Poor formatting is the most common reason for journal rejection. According to a Typeset blog article, “Each journal has its own set of writing guidelines…. Not following the writing standard set by a journal is often the most common reason for rejection of papers among early-career researchers.” Further, as noted by Walden University, “If your readers cannot follow your train of thought, or if they become distracted by problematic formatting, they might not trust your credibility as a researcher.”

Evaluating the flow of your writing

In an additional resource on transitions, Walden University states, “The strength of any argument largely hinges on the writer’s ability to make clear connections between his or her assessments, assertions, and research.” To ensure that your readers can follow your train of thought and make clear connections, you want to evaluate your flow.

One way to accomplish this is through reading aloud. Peter Elbow claims, “Reading aloud intensifies our own experience of our own words by increasing our bodily experience them: we get to feel them with our mouths and hear them in our ears and indeed experience them in our bodies—not just see with the eye and understand with the mind.”

Another is with an external reviewer. The Writing Center at the University of North Carolina at Chapel Hill says, “Asking someone to ‘proofread’ your paper might get you some type of feedback, but the more specific you can be about what you want comments on, the better the feedback will be.” Further, they suggest the following list of specific questions to ask of your writing:

  • Are my ideas in a useful order?
  • Can you follow the logic of my argument?
  • Are my transitions clear?
  • Does the third paragraph make sense?
  • Choosing the correct preposition can be difficult for me. Can you make sure I’m using them correctly?
  • I’m confused about which verb tense to use in the Methods section.
  • I’ve noticed that I sometimes make agreement errors with nouns and verbs. Can you go over this with me?

Considering consistency when editing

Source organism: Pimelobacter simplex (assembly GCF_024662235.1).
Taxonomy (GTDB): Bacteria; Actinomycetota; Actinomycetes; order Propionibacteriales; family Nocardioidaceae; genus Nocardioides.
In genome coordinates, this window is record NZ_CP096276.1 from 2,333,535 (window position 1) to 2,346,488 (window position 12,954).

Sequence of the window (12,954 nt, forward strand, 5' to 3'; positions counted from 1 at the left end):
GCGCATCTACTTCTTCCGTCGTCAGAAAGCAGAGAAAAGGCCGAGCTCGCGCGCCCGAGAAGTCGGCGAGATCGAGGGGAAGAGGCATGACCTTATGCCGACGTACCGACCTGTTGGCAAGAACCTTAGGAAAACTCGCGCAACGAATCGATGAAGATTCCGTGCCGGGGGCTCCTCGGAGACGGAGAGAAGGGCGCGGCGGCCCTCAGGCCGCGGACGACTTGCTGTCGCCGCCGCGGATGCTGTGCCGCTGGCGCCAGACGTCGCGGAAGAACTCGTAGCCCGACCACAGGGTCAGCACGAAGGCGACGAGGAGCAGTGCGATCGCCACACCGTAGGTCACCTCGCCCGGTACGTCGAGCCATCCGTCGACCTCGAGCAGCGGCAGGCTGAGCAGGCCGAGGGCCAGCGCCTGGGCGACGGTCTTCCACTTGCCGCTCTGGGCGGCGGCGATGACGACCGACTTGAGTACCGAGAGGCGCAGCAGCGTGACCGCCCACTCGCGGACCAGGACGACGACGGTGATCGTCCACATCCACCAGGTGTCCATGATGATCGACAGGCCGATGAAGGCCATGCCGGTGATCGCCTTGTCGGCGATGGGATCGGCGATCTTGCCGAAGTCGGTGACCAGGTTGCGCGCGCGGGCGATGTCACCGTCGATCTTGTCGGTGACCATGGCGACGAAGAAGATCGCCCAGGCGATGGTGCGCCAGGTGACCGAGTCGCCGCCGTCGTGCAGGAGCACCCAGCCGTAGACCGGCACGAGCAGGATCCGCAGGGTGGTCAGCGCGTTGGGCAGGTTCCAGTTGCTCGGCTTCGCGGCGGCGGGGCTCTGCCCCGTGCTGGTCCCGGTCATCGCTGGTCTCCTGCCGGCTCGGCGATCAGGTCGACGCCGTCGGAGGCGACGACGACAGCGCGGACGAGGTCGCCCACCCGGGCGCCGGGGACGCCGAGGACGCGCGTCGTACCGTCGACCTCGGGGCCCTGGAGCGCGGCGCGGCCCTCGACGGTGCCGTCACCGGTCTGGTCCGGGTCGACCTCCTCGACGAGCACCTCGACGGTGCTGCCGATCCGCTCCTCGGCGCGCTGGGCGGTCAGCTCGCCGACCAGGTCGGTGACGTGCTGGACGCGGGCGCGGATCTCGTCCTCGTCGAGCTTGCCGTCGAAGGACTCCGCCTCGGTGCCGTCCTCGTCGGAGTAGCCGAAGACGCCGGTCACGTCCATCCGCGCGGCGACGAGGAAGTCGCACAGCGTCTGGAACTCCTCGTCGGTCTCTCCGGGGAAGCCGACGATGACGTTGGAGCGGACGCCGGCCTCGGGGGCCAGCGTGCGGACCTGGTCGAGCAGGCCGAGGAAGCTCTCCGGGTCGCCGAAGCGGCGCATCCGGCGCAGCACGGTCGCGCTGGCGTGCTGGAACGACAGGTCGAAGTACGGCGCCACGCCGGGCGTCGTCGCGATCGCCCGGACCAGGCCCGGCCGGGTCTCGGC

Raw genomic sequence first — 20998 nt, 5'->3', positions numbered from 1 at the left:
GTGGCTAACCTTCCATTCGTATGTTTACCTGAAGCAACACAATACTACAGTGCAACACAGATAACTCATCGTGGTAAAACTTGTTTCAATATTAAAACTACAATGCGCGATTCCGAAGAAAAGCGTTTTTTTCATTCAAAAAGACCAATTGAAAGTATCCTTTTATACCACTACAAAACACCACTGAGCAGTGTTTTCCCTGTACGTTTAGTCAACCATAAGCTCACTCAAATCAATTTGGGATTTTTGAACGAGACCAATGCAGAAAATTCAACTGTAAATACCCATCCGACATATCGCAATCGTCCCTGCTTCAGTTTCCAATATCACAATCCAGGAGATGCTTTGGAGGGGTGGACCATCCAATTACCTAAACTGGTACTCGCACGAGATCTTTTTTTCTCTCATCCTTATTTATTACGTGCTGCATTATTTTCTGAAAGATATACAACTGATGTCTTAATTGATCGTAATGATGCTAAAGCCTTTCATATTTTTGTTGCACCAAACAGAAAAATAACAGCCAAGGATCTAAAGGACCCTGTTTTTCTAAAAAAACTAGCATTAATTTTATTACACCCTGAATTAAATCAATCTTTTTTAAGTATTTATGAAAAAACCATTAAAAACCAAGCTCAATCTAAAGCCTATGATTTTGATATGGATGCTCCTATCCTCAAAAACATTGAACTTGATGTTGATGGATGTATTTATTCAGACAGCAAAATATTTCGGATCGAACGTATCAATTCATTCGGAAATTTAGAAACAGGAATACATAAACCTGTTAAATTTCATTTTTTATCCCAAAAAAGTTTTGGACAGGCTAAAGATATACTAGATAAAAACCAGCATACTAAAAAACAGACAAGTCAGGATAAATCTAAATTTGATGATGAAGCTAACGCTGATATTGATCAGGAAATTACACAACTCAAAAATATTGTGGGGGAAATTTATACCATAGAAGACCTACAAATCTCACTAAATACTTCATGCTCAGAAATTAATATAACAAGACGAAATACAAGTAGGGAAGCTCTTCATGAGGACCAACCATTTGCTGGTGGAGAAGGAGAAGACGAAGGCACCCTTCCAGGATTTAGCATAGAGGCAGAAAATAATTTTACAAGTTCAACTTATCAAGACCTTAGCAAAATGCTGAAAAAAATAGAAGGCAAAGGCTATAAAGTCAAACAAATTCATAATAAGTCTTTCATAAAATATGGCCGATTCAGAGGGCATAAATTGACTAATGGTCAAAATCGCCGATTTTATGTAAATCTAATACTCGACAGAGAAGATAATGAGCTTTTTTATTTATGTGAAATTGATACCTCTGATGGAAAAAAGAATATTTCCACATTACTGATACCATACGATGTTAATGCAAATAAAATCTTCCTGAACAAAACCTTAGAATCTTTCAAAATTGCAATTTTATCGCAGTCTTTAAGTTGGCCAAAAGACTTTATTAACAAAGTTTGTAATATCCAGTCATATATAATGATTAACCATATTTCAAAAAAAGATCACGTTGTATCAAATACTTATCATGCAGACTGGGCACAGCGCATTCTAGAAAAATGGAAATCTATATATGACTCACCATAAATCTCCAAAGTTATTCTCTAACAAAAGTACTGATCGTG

The Excelsior Online Writing Lab reminds us that When writing a research paper and other academic writing (what is called academic discourse) you’ll want to use what is called the academic voice, which is meant to sound objective, authoritative, and reasonable.”

To accomplish this, The Writing Center at George Mason University provides guidance on the main functions of the three common tenses used in academic writing, as follows:

  • The Present Simple Tense – Present simple is the most common tense in academic writing, and it is usually considered as the “default” unless there is a certain reason to choose another tense
  • The Past Simple Tense – Generally, past simple is used to refer to actions completed in the past
  • The Present Perfect Tense – Present perfect is usually used when referring to previous research, and since it is a present tense, it indicates that the findings are relevant today

TAA hosts a new topic every other week on Twitter at 11am ET on Fridays using the hashtag #AcWriChat. We welcome you to join the discussion about source citation and documentation next week at 11am ET on 5/1. See you there!


Eric Schmieder

Eric Schmieder is the Membership Marketing Manager for TAA. He has taught computer technology concepts to curriculum, continuing education, and corporate training students since 2001. A lifelong learner, teacher, and textbook author, Eric seeks to use technology in ways that improve results in his daily processes and in the lives of those he serves. His latest textbook, Web, Database, and Programming: A foundational approach to data-driven application development using HTML, CSS, JavaScript, jQuery, MySQL, and PHP, First Edition, is available now through Sentia Publishing.